The Jewish Mezuzah is the most visible and powerful symbol of Judaism and holds significance as the main protector of the home. The symbol comprises of Mezuzah scrolls or klaf, which has the famous Shema Israel (religious Hebrew passages).
Most misunderstood symbol in Judaism
In Judaism, you will come across many predominant symbols, like Star of David, Torah, Hamsa, Mezuzah and different others. Out of all, Mezuzah stays the most mysterious and misunderstood symbol of all. The symbol was first mentioned in the Torah and today, this Jewish symbol can be seen on the doors of most of the Jewish families, whether it’s a family of an Orthodox Jew or a Conservative Jew. But, there are certain rules and regulations that are supposed to be followed by the Jewish family before fixing Mezuzah scrolls on their doorstep.
Origin of Jewish Mezuzah
The Jewish Mezuzah originated during the Biblical times. This significant Jewish symbol must be placed at the entrance of every Jewish family, according to Deuteronomy. And because of this Jewish commandment, most of the Jewish families stick to this practice of installing a Mezuzah on the doors. Moreover, Mezuzah literally means doorposts and this Jewish symbol include the writings of God that refers to all the commandments.
According to the Deuteronomy, the parchment paper includes the very first paragraph of the religious scriptures is about the Shema Yisrael. These passages written on the parchment paper of Jewish Mezuzah should be recited before going to bed and immediately after the person wakes up, as per the religious laws.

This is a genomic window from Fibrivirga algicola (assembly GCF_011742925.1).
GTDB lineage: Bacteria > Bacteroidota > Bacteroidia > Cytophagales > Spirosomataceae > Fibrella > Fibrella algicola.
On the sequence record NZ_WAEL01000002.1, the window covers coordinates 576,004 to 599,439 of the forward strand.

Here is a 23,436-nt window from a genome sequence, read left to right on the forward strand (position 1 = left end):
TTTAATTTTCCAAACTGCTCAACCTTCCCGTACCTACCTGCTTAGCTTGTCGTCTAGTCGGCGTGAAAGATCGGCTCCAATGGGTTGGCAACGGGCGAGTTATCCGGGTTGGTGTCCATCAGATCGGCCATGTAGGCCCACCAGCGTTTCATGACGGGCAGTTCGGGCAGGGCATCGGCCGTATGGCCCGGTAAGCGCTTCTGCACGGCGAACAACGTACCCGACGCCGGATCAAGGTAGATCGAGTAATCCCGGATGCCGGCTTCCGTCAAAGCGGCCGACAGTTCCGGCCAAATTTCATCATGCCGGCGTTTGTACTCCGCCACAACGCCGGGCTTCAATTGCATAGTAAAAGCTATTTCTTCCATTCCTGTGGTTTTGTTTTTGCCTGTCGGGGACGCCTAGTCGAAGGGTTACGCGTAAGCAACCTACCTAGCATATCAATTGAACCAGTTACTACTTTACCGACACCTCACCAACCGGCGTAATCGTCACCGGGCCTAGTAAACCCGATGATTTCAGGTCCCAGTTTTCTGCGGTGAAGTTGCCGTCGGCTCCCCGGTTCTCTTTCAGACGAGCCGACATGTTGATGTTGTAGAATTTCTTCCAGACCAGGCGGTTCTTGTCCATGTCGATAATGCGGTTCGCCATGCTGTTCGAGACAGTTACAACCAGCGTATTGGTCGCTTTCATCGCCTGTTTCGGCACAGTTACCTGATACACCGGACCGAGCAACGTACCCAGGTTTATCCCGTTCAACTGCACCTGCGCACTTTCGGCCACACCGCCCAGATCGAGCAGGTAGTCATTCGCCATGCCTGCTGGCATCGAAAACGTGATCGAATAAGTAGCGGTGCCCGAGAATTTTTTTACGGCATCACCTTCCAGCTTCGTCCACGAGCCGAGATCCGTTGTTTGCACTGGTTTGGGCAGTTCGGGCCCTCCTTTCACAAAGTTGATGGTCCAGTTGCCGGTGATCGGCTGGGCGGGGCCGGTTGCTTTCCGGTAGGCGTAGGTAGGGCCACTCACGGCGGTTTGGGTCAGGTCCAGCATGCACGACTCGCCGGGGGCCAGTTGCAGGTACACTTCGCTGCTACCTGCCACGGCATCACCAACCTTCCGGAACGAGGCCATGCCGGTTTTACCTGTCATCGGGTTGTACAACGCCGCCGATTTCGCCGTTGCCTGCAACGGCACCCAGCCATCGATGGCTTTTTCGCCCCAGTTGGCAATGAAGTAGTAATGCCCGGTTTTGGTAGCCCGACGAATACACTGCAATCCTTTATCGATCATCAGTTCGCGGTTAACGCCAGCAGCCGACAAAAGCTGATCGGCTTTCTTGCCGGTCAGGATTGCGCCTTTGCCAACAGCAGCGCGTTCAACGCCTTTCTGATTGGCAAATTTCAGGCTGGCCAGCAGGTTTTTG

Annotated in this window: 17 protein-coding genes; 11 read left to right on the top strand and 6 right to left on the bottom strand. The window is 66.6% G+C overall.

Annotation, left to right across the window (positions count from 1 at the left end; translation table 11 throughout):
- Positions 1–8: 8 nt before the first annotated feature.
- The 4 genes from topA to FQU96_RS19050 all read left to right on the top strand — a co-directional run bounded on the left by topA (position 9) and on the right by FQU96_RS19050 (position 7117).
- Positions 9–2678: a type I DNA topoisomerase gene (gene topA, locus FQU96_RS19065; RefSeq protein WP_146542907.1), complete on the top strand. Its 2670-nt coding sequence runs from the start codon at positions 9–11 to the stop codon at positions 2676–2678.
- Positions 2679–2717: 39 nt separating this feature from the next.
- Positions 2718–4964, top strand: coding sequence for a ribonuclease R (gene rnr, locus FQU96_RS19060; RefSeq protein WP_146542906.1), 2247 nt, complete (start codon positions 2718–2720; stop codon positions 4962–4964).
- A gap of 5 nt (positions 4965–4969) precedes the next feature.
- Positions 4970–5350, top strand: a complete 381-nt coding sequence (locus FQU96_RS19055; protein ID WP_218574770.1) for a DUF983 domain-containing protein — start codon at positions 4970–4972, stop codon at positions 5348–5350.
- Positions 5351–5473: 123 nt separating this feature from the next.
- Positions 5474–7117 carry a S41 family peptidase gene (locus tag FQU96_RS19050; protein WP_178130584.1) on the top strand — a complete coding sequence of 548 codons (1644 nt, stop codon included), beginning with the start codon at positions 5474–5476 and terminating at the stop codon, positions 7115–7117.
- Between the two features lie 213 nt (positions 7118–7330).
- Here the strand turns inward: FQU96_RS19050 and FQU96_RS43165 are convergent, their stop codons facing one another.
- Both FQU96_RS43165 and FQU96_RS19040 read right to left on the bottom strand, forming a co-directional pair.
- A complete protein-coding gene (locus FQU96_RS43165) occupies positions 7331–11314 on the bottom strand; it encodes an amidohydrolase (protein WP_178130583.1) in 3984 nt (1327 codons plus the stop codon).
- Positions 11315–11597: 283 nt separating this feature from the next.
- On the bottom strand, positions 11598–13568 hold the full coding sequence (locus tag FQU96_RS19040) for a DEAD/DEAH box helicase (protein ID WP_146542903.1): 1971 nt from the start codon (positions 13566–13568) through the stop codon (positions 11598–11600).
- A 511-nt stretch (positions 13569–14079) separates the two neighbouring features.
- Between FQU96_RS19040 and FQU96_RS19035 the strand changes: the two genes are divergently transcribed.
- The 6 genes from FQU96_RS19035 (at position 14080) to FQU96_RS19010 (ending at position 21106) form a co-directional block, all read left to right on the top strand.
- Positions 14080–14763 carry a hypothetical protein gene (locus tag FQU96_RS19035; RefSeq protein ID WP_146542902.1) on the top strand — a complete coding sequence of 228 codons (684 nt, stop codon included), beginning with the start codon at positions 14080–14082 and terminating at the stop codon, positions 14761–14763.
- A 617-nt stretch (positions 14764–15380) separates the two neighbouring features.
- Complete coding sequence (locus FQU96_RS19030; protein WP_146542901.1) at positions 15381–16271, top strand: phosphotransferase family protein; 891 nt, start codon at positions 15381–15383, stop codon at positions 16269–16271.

Mezuzah Parchment Holder
The holder of Jewish Mezuzah occupies an important value in the entire formation of the symbol. The parchment paper is rolled and then clasped to the holder to be placed on the doorstep. The holder is made of different materials like wood, marble, or metal and can be expensive depending upon the material it is made of.
Fixing the Mezuzah
If the house of the Jewish family is a permanent residence, only then they must fix the Mezuzah to their entrance doors. Those families who frequently shift their homes should not fix this religious symbol. If a Jew buys and moves into a new home, then he/she must install the vertically, or in a slanted manner. Although it is compulsory to fix the Mezuzah on the entrance doors of every home, some of the Jewish families fix the symbol on each floor, excluding bathrooms.
If you wish to know more about the Jewish symbols and want your kids to get a thorough knowledge of Judaism, then we at Bet Yossef Community Center of Las Vegas invite you to join us. Our famous orthodox synagogue in Las Vegas offers highest quality morning and evening prayer services and also other recreational, educational and art facilities for the Jewish families here so that they can enjoy their cultural heritage.